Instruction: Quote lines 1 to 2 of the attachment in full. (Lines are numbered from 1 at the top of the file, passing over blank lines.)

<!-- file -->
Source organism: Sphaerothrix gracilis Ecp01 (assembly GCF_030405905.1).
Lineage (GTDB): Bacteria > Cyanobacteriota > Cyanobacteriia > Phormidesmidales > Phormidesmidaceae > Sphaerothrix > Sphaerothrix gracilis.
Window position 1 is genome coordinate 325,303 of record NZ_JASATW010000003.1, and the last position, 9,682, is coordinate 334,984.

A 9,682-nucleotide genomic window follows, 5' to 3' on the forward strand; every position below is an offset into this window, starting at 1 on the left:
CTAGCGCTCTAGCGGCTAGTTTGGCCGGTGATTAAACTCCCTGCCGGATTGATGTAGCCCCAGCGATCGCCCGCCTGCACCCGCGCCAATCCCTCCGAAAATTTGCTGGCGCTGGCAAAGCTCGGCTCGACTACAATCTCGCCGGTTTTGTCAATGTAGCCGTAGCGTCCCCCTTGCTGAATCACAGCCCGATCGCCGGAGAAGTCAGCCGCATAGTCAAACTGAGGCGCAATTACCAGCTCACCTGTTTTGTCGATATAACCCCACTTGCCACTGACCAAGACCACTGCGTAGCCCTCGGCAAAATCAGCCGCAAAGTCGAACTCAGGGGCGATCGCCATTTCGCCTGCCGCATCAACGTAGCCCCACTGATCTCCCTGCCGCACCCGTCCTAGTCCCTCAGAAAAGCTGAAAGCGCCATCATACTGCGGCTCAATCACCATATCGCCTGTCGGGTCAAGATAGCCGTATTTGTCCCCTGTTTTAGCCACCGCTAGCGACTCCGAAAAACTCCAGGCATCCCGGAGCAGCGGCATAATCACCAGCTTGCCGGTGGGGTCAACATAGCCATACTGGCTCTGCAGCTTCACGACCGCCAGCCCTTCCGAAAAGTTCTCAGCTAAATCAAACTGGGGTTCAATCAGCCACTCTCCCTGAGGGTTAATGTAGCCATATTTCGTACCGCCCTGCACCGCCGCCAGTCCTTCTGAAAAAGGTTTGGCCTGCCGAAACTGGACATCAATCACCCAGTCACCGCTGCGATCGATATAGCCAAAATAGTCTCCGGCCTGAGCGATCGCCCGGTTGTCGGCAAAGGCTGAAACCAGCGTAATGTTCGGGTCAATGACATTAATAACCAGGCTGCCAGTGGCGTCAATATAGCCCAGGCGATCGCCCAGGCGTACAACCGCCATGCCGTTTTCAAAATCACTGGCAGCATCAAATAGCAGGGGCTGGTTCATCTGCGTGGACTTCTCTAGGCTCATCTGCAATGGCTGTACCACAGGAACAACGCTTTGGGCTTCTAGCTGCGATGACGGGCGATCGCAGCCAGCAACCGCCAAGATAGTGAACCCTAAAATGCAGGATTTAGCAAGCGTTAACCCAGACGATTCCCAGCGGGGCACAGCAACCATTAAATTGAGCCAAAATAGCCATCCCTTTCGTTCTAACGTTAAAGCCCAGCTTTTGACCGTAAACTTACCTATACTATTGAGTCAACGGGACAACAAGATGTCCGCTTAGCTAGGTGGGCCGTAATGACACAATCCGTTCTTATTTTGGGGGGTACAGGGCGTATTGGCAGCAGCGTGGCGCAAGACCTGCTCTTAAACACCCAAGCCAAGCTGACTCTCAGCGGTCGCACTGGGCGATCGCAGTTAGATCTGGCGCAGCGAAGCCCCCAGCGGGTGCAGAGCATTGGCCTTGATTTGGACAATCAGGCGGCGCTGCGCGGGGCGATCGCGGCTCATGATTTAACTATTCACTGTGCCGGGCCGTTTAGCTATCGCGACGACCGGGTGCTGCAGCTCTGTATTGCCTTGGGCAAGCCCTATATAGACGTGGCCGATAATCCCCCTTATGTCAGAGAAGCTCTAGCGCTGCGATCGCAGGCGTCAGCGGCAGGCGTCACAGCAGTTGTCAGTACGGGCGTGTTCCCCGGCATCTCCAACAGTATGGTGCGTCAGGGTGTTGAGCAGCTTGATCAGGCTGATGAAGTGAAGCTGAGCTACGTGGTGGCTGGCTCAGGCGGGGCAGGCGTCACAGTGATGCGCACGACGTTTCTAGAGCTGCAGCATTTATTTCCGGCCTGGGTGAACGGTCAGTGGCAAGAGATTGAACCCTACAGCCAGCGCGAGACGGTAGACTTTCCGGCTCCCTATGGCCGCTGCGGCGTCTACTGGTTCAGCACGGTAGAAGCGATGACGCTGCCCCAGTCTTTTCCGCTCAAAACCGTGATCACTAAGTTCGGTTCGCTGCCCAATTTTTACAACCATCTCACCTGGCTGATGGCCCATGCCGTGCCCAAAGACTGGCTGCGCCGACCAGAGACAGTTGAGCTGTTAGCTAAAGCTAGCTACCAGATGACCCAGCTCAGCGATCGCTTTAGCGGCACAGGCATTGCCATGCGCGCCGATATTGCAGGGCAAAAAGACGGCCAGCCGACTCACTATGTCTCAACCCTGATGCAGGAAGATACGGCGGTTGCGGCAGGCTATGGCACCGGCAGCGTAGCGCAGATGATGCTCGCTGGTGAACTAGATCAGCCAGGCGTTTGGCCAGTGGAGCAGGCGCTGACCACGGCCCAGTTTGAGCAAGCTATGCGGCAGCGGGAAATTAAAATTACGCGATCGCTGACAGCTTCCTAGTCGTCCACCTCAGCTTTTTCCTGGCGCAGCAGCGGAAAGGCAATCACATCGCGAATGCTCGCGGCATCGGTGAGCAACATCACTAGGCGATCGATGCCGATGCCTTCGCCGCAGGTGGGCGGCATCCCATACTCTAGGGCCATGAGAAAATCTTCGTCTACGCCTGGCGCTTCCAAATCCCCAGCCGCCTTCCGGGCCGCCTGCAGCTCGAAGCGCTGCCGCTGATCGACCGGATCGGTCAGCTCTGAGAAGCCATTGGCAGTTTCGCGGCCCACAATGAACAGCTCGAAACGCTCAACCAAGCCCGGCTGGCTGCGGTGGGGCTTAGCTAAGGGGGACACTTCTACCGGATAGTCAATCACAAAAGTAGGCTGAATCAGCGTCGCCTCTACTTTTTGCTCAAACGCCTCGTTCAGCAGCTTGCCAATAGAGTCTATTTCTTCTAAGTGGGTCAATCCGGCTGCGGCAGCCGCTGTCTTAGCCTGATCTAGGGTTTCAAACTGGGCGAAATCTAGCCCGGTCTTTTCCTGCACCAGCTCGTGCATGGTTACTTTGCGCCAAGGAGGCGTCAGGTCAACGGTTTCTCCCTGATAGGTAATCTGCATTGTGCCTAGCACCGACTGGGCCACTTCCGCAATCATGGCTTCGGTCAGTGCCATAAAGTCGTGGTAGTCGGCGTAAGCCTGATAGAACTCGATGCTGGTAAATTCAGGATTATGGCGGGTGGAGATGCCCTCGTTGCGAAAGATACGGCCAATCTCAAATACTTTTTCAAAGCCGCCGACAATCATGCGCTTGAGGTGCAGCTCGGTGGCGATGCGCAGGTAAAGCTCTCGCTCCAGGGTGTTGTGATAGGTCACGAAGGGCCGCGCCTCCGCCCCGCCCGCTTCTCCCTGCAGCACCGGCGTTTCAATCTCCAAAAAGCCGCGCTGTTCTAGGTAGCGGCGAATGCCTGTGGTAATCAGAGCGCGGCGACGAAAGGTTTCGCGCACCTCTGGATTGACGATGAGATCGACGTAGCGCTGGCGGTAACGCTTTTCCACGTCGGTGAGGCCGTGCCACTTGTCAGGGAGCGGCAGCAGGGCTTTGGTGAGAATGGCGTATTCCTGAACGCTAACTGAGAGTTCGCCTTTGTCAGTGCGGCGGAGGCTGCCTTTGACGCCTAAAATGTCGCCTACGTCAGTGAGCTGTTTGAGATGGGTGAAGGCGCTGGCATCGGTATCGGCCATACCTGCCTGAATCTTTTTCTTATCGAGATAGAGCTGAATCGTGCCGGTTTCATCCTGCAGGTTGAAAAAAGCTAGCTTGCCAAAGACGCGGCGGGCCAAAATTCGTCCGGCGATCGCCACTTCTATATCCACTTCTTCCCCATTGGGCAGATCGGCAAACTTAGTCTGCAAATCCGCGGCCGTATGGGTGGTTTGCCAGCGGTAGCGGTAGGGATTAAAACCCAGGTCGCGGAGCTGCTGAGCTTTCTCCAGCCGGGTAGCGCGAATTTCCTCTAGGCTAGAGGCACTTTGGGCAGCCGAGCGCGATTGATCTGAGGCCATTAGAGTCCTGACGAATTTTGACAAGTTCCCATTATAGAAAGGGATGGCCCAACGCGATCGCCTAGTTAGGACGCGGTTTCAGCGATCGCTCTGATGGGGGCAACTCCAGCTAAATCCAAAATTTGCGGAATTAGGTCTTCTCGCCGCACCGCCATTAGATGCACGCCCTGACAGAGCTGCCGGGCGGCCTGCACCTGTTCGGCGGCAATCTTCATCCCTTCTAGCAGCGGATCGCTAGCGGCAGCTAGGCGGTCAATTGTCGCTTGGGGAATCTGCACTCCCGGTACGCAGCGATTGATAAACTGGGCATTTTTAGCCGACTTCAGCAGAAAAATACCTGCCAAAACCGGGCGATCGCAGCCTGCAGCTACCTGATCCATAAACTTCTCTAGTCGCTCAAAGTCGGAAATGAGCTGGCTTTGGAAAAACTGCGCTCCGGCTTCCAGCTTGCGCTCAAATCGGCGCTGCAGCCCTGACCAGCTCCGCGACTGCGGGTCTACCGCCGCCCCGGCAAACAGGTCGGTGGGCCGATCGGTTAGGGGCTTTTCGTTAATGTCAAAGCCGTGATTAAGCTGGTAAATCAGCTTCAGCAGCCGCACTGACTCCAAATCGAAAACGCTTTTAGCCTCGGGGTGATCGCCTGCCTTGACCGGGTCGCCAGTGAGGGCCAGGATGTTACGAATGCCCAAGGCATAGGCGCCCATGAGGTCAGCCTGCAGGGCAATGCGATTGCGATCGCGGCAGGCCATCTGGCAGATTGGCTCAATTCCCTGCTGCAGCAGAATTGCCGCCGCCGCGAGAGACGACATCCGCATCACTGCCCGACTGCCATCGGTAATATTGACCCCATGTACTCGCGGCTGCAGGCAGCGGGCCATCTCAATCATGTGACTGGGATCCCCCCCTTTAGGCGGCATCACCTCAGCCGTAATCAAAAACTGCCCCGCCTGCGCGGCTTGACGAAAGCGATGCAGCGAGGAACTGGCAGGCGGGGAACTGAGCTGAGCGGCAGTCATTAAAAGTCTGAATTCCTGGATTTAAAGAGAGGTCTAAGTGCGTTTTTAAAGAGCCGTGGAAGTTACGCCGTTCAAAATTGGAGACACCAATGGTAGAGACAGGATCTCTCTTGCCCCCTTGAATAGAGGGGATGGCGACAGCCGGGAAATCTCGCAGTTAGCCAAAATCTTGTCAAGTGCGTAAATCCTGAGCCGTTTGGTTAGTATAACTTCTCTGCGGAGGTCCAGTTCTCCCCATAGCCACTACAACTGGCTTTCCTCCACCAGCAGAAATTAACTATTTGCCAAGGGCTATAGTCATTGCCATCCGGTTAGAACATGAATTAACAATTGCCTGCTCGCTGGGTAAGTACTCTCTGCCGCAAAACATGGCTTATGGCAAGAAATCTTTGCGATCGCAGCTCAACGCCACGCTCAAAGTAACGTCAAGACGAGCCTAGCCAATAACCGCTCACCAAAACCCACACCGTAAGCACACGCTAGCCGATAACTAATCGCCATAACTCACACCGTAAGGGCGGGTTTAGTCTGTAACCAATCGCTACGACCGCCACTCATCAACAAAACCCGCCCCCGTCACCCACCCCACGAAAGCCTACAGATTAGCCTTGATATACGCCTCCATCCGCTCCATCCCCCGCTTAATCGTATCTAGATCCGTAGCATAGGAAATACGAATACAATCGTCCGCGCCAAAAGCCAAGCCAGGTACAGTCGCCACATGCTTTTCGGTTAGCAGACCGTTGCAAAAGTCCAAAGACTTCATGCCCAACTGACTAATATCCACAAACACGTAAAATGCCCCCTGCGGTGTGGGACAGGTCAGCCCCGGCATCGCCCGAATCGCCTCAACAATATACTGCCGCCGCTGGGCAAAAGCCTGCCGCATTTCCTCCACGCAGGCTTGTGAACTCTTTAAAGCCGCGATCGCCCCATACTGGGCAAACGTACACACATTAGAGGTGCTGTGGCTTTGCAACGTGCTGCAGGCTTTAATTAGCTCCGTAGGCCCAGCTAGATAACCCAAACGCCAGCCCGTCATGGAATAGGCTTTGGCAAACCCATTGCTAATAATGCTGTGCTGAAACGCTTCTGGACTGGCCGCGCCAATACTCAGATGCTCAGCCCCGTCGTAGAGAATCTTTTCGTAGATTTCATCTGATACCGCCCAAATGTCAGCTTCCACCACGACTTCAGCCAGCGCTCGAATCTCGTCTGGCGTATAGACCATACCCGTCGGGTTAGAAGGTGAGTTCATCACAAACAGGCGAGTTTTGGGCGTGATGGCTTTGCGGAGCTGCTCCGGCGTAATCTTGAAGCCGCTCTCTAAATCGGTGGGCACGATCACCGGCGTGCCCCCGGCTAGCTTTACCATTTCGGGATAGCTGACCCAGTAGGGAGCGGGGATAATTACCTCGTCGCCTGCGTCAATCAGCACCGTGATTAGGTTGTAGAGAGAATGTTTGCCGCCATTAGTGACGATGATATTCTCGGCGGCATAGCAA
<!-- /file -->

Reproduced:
Source organism: Sphaerothrix gracilis Ecp01 (assembly GCF_030405905.1).
Lineage (GTDB): Bacteria > Cyanobacteriota > Cyanobacteriia > Phormidesmidales > Phormidesmidaceae > Sphaerothrix > Sphaerothrix gracilis.